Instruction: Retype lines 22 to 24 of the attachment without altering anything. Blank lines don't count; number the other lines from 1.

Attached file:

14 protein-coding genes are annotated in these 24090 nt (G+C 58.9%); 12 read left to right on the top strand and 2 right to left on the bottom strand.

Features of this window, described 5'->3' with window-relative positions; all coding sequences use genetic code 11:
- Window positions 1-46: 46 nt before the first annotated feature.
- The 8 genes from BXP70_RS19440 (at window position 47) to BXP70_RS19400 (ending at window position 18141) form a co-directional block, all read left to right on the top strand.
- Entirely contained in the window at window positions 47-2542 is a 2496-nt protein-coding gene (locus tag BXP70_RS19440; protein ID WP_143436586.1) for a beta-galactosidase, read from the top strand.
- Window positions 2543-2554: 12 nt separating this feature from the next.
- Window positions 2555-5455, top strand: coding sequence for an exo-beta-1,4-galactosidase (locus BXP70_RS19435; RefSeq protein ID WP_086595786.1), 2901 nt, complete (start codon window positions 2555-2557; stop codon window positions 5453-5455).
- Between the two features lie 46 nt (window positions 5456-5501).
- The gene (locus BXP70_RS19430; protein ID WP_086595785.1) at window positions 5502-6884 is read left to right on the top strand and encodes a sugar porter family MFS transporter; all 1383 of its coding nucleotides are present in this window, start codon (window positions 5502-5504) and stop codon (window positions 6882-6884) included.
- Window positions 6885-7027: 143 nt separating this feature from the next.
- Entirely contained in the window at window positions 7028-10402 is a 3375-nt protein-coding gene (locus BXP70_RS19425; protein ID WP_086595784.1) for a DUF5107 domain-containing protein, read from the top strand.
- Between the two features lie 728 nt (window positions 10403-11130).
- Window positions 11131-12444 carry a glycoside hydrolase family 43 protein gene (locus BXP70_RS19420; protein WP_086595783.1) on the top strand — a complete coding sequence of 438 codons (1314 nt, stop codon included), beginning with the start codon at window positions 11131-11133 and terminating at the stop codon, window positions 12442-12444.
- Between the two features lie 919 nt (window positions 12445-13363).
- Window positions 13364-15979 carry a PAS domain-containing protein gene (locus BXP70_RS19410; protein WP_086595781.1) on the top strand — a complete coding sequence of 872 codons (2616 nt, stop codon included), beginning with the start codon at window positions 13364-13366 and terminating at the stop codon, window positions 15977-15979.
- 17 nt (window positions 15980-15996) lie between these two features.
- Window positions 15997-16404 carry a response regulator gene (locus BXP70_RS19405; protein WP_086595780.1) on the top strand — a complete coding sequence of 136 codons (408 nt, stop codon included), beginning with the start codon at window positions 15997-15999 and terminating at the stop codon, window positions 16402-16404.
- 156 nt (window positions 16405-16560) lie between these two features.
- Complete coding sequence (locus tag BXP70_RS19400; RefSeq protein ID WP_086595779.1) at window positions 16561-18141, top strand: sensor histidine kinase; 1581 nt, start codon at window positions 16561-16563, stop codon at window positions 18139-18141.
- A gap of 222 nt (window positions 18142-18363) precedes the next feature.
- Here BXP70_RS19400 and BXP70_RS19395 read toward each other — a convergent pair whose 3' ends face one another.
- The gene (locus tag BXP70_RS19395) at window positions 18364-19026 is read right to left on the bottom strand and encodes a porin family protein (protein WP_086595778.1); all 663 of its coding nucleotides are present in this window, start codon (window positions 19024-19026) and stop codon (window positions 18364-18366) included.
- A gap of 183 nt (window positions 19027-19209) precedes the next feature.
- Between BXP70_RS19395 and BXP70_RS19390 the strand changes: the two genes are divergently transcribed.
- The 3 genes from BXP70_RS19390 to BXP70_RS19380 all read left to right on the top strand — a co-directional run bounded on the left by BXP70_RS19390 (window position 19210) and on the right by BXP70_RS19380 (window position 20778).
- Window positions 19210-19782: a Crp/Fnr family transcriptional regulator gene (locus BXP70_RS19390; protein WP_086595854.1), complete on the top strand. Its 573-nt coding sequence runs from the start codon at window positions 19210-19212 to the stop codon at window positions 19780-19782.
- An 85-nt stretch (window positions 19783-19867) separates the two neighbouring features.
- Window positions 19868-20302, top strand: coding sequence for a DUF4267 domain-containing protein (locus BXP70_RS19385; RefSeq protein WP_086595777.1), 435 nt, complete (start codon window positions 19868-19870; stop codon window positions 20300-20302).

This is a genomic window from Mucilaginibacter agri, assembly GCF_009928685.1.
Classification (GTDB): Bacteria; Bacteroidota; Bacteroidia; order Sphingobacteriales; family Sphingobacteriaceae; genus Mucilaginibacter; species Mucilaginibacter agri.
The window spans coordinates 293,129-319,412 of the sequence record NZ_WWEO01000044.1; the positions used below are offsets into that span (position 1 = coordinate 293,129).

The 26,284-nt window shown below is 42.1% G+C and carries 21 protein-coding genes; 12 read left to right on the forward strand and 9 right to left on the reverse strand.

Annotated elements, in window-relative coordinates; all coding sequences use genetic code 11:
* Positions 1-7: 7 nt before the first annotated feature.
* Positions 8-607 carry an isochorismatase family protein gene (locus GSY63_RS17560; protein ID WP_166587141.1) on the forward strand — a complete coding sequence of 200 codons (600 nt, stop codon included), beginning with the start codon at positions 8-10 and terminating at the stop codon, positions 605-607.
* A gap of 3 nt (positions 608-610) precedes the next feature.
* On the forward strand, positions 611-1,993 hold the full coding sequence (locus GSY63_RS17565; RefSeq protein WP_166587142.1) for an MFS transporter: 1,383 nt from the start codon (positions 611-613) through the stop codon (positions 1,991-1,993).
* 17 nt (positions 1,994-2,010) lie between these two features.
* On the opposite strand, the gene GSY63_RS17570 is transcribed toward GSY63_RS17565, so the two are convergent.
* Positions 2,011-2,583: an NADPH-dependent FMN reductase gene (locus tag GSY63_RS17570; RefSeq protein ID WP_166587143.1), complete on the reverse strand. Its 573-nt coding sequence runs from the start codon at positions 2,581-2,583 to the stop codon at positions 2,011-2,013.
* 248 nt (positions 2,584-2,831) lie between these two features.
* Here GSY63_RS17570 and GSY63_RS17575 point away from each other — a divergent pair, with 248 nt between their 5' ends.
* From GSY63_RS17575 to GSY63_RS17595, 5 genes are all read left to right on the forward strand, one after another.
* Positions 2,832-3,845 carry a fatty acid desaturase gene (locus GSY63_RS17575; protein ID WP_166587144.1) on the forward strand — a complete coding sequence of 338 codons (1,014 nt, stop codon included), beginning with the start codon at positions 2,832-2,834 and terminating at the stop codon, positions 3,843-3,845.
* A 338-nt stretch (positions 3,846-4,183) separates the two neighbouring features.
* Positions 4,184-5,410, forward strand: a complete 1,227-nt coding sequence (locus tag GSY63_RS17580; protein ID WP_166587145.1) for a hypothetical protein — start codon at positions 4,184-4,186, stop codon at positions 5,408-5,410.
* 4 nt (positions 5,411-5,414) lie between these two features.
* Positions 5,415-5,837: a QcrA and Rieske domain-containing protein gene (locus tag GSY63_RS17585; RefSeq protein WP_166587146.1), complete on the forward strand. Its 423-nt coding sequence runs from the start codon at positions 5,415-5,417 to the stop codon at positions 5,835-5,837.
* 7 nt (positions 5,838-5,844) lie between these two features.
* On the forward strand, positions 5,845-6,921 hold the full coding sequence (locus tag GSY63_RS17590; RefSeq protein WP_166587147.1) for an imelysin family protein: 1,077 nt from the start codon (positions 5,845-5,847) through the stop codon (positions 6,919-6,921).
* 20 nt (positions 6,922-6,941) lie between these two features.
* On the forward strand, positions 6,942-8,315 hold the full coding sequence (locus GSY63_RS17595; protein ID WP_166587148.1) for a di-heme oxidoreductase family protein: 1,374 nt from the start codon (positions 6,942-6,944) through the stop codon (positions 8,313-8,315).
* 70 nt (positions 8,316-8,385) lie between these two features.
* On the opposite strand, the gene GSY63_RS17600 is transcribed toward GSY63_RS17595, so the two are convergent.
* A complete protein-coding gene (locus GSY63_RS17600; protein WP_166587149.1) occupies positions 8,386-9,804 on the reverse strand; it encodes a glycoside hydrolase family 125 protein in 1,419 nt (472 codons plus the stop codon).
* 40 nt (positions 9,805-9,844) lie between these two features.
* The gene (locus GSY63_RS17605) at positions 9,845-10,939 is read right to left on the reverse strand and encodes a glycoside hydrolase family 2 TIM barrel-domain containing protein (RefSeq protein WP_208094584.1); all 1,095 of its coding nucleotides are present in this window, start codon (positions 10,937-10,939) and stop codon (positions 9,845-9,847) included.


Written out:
- The gene (locus tag BXP70_RS19395) at window positions 18364-19026 is read right to left on the bottom strand and encodes a porin family protein (protein WP_086595778.1); all 663 of its coding nucleotides are present in this window, start codon (window positions 19024-19026) and stop codon (window positions 18364-18366) included.
- A gap of 183 nt (window positions 19027-19209) precedes the next feature.
- Between BXP70_RS19395 and BXP70_RS19390 the strand changes: the two genes are divergently transcribed.